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Up Close with Elliot Kaplan
This interview originally appeared in the spring 2008 issue of Legacy, a publication for donors and friends of the University of Minnesota published by the U of M Foundation. Used with permission.
Elliot Kaplan is glad he got his U of M law degree when he did: "Grade point averages of incoming students have risen so high, I wouldn't get in today!" he says of the U's position as a top Law School. Kaplan, '57 B.A., '61 J.D., has played a big part in achieving that greatness. He led a $55 million capital campaign and has served in numerous alumni advisory roles. The successful lawyer has come a long way since he worked his way though the U selling women's shoes. Recently, he's found a fit as the new U of M Foundation board chair.
Why have you chosen education as a cause to support?
My wife, Eloise, and I have five children and they each have a spouse. They have all pursued college educations, which is a very important family value. A good education is critical in today's society, and it goes beyond skills learned in math or English class. It is also about learning the importance of social values, ethics, and justice. You will only succeed if you believe in a value system and have a sound educational foundation.
How did you develop those values?
Growing up in St. Paul, my parents encouraged me to get an education. They could not afford to attend college, but knew how important it was for my brother and me to attend the U. When I entered the U, tuition was $75 a quarter. I had to work 30 hours a week to cover tuition, living expenses, and gas for the car. There were no scholarships. I learned that many qualified students were denied an education because of their financial situation and the lack of scholarships. This is why Eloise and I started our scholarship, which provides opportunities for qualified minority students at the Law School.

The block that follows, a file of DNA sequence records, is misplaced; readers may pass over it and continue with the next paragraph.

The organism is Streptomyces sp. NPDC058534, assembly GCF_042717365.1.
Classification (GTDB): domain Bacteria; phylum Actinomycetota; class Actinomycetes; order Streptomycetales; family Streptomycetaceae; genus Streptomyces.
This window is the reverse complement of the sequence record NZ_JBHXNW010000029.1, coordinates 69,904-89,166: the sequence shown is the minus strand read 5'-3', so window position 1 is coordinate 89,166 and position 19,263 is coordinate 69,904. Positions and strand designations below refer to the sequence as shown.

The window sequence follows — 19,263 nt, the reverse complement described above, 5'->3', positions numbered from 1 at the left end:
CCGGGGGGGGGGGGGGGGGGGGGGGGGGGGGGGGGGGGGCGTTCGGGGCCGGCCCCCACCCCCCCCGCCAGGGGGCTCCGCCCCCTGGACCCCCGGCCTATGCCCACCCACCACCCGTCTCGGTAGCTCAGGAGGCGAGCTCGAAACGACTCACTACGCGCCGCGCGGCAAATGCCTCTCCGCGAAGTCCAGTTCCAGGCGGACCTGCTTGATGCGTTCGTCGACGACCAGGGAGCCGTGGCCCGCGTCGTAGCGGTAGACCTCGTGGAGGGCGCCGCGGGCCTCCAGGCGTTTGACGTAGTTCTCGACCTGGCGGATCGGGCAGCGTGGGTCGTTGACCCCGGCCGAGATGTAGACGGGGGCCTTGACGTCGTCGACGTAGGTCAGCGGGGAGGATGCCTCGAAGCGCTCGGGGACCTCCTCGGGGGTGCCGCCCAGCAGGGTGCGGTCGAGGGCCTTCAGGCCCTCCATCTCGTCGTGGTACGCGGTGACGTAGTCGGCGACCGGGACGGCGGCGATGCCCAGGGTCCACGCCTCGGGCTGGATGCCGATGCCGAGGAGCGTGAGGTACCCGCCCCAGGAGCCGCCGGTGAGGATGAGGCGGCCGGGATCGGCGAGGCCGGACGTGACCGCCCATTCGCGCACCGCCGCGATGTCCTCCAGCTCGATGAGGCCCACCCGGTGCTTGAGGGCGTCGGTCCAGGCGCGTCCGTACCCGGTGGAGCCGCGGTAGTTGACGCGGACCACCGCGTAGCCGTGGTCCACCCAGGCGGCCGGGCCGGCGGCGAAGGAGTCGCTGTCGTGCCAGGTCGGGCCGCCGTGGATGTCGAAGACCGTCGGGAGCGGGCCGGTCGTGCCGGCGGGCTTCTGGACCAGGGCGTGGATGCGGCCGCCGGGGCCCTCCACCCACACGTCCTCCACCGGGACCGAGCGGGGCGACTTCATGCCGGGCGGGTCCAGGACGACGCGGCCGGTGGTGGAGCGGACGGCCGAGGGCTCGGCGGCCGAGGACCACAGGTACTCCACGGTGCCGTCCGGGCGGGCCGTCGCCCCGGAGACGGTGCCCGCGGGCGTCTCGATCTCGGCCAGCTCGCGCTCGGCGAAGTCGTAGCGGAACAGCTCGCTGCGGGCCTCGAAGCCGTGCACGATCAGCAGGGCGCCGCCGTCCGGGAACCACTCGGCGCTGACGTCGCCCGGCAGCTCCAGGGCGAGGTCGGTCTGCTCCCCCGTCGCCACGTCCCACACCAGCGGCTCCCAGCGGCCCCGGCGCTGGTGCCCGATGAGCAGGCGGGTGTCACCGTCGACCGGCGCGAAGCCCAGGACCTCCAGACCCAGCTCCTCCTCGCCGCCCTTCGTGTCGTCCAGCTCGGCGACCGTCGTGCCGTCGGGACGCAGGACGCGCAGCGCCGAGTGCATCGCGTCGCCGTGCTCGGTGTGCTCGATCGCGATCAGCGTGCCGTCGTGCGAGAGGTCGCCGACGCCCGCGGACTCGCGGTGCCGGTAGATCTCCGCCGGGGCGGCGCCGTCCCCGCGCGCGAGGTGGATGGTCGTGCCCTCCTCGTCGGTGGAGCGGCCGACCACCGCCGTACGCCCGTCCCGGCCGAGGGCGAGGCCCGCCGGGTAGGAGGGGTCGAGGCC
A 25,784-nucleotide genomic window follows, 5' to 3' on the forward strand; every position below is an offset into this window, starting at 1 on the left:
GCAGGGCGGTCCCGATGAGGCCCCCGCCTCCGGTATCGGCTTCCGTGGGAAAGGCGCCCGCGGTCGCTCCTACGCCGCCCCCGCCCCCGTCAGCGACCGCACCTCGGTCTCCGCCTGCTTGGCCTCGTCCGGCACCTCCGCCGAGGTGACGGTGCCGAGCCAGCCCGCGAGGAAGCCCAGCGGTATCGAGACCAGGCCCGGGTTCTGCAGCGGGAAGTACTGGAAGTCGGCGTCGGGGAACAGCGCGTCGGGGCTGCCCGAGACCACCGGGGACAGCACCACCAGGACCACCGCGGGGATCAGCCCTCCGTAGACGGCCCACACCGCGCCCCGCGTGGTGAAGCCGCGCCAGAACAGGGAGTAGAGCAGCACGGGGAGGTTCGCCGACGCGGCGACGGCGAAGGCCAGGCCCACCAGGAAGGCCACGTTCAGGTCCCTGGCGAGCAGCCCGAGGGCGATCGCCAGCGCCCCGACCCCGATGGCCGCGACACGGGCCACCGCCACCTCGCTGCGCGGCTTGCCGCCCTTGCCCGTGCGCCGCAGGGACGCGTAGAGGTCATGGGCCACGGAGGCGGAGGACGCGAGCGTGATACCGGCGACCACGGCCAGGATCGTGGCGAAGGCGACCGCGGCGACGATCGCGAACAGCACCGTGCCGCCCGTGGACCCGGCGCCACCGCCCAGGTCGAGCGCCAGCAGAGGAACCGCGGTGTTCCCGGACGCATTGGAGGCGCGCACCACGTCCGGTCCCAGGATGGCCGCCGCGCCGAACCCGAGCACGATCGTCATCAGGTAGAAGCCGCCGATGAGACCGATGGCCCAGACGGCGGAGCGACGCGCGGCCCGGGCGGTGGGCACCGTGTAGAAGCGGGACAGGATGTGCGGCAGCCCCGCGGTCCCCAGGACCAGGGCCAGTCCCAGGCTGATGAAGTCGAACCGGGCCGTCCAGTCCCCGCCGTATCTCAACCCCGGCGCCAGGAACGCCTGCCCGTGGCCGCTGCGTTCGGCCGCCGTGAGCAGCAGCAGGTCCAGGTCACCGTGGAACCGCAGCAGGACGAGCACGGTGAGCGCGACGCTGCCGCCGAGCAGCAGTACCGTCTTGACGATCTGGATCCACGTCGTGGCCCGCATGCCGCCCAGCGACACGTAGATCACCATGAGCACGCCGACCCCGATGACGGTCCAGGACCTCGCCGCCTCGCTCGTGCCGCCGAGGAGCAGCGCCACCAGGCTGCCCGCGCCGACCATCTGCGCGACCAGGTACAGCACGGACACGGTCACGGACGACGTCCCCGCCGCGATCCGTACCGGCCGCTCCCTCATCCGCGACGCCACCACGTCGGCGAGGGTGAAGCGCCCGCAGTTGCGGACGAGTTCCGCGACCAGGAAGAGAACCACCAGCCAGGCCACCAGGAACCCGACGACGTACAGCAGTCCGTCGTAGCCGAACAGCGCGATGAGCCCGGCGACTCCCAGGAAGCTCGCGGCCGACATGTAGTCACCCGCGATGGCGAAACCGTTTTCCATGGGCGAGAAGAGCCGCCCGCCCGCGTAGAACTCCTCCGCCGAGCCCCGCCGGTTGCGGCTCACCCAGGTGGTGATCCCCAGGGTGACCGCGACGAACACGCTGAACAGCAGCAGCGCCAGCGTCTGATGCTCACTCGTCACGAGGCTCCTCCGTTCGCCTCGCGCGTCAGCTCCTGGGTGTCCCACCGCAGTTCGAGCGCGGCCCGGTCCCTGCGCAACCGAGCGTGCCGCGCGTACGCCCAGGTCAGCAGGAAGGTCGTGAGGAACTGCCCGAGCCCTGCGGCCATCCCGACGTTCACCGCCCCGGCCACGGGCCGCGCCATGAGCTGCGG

Why did you give your scholarship a preference for minority students?
The legal profession should represent the community in which we live. If you don't have a diverse work force, you will not have the benefit of diverse points of view that enable you to better serve your clients. Enabling minority students to receive a good legal education will, hopefully, bring more diverse voices into the profession.
You've also given a lot of your time to the Law School. Why?
I love the profession. The law safeguards the rights of every individual in this country. We need to make sure that the doors to justice remain open to everyone-rich and poor-regardless of race, religion, or gender. Serving the Law School allows me to strengthen the quality of the school by better educating its students, and allows me to repay my debt for the education I received.
What's your view of private giving at the U?
The private sector must become a major funding partner in transforming the University into a top-three public research university. It's simply a matter of saying, "Do we want the U to be the best?" If we want a great university that is an outstanding educational and research institution, and one that creates future leaders for Minnesota businesses and society, then we must support the U.
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